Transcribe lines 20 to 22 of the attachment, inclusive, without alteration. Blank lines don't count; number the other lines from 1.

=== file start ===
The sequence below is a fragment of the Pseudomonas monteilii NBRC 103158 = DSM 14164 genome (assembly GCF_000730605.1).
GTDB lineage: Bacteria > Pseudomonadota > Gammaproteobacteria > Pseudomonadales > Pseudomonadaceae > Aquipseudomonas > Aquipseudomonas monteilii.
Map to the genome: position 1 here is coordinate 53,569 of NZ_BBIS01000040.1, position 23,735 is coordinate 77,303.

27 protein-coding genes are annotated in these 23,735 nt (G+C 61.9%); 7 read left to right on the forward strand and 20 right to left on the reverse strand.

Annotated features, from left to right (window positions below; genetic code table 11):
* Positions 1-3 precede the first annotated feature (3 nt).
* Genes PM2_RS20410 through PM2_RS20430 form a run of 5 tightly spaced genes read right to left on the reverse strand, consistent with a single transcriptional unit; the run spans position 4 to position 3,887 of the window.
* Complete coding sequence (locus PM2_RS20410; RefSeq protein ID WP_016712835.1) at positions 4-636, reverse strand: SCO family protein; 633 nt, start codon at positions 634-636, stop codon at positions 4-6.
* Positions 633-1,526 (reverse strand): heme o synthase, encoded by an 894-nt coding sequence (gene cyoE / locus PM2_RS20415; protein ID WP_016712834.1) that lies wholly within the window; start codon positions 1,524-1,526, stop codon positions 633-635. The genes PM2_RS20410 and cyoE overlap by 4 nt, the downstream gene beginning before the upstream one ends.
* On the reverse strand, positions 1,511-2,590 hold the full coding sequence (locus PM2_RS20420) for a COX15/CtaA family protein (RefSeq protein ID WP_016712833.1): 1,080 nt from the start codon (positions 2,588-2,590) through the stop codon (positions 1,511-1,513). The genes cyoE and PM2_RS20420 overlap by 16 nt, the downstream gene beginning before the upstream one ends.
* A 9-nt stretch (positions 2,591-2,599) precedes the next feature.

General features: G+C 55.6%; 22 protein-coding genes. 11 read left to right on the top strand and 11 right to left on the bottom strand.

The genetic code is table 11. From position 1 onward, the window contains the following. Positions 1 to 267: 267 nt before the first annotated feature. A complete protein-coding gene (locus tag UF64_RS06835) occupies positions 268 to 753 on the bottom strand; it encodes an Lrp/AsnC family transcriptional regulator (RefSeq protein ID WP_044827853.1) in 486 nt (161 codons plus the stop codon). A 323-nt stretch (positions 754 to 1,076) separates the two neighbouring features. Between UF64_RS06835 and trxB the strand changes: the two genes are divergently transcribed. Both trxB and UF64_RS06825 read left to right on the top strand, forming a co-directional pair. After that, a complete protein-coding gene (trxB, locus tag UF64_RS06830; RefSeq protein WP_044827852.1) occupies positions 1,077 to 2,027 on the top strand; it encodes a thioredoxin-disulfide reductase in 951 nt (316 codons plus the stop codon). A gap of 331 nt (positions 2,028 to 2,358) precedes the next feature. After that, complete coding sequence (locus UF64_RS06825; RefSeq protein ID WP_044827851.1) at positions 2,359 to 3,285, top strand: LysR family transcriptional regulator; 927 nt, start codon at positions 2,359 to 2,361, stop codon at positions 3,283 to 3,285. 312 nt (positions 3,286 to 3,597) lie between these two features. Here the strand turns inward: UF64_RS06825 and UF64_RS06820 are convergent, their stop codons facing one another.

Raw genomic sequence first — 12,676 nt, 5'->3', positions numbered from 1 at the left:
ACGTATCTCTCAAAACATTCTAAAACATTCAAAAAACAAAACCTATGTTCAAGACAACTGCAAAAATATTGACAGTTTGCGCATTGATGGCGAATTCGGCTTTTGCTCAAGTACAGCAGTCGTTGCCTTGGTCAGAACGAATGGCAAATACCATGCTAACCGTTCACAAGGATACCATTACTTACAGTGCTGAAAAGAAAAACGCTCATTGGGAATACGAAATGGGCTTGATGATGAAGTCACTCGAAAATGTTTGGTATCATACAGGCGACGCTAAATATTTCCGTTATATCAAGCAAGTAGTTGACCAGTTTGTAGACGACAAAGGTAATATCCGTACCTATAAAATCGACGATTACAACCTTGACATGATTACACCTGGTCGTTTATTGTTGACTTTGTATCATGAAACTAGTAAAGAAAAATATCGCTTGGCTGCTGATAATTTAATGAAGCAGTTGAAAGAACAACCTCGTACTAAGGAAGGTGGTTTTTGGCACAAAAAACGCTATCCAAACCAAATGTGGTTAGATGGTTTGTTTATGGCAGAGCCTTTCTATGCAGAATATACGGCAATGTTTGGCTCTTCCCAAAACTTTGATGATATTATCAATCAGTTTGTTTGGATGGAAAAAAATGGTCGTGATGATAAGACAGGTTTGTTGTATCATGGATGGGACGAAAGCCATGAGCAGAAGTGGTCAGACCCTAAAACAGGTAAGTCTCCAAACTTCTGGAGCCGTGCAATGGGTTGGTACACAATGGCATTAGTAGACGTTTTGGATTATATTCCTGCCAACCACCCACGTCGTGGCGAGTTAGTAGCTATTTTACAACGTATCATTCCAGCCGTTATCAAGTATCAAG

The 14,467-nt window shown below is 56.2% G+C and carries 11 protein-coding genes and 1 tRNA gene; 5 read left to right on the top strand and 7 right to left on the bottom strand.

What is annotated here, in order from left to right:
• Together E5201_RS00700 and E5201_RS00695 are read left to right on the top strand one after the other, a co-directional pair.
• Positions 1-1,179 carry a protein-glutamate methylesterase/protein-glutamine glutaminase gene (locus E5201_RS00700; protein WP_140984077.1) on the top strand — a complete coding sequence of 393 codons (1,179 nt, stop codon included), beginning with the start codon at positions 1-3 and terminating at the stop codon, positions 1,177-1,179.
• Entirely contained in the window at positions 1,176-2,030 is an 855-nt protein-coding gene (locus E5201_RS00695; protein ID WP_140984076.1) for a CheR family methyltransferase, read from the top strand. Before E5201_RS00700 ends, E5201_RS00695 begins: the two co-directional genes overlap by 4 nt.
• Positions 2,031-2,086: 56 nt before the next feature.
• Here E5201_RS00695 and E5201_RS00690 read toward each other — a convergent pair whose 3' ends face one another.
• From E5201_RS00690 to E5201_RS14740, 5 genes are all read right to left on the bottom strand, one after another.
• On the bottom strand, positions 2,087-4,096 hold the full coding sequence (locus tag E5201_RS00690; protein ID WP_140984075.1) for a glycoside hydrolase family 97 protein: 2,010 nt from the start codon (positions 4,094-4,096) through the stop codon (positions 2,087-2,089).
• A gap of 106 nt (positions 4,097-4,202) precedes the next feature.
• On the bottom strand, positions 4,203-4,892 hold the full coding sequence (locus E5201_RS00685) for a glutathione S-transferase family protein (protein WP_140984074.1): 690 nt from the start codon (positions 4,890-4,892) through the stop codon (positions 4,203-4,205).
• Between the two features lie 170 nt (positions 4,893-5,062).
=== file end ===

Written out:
• Entirely contained in the window at positions 1,176-2,030 is an 855-nt protein-coding gene (locus E5201_RS00695; protein ID WP_140984076.1) for a CheR family methyltransferase, read from the top strand. Before E5201_RS00700 ends, E5201_RS00695 begins: the two co-directional genes overlap by 4 nt.
• Positions 2,031-2,086: 56 nt before the next feature.
• Here E5201_RS00695 and E5201_RS00690 read toward each other — a convergent pair whose 3' ends face one another.